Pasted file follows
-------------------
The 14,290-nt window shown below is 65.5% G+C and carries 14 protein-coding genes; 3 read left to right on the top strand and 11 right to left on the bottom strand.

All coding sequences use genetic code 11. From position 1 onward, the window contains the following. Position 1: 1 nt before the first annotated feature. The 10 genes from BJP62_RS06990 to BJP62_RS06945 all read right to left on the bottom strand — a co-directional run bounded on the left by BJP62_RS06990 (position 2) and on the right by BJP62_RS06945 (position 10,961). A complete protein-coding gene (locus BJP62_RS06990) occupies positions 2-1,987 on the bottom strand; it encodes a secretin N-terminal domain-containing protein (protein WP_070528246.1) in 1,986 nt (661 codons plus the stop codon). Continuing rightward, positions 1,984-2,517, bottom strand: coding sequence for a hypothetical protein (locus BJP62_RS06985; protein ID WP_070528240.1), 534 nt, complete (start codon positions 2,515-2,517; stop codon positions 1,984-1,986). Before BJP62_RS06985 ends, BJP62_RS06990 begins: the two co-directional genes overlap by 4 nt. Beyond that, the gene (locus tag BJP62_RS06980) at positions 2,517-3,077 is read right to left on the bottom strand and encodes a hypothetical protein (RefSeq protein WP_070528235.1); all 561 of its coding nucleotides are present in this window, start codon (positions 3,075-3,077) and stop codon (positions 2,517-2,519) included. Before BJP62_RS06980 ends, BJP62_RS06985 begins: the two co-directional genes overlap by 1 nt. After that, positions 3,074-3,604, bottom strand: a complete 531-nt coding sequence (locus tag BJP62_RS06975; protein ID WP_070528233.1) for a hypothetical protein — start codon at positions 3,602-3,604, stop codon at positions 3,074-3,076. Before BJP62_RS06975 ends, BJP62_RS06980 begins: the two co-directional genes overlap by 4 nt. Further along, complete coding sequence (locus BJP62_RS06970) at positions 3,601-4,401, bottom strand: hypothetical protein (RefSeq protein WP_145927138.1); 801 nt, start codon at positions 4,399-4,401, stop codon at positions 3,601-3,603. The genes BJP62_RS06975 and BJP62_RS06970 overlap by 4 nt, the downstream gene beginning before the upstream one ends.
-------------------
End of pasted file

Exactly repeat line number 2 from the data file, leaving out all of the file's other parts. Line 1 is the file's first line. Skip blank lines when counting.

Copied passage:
All coding sequences use genetic code 11. From position 1 onward, the window contains the following. Position 1: 1 nt before the first annotated feature. The 10 genes from BJP62_RS06990 to BJP62_RS06945 all read right to left on the bottom strand — a co-directional run bounded on the left by BJP62_RS06990 (position 2) and on the right by BJP62_RS06945 (position 10,961). A complete protein-coding gene (locus BJP62_RS06990) occupies positions 2-1,987 on the bottom strand; it encodes a secretin N-terminal domain-containing protein (protein WP_070528246.1) in 1,986 nt (661 codons plus the stop codon). Continuing rightward, positions 1,984-2,517, bottom strand: coding sequence for a hypothetical protein (locus BJP62_RS06985; protein ID WP_070528240.1), 534 nt, complete (start codon positions 2,515-2,517; stop codon positions 1,984-1,986). Before BJP62_RS06985 ends, BJP62_RS06990 begins: the two co-directional genes overlap by 4 nt. Beyond that, the gene (locus tag BJP62_RS06980) at positions 2,517-3,077 is read right to left on the bottom strand and encodes a hypothetical protein (RefSeq protein WP_070528235.1); all 561 of its coding nucleotides are present in this window, start codon (positions 3,075-3,077) and stop codon (positions 2,517-2,519) included. Before BJP62_RS06980 ends, BJP62_RS06985 begins: the two co-directional genes overlap by 1 nt. After that, positions 3,074-3,604, bottom strand: a complete 531-nt coding sequence (locus tag BJP62_RS06975; protein ID WP_070528233.1) for a hypothetical protein — start codon at positions 3,602-3,604, stop codon at positions 3,074-3,076. Before BJP62_RS06975 ends, BJP62_RS06980 begins: the two co-directional genes overlap by 4 nt. Further along, complete coding sequence (locus BJP62_RS06970) at positions 3,601-4,401, bottom strand: hypothetical protein (RefSeq protein WP_145927138.1); 801 nt, start codon at positions 4,399-4,401, stop codon at positions 3,601-3,603. The genes BJP62_RS06975 and BJP62_RS06970 overlap by 4 nt, the downstream gene beginning before the upstream one ends.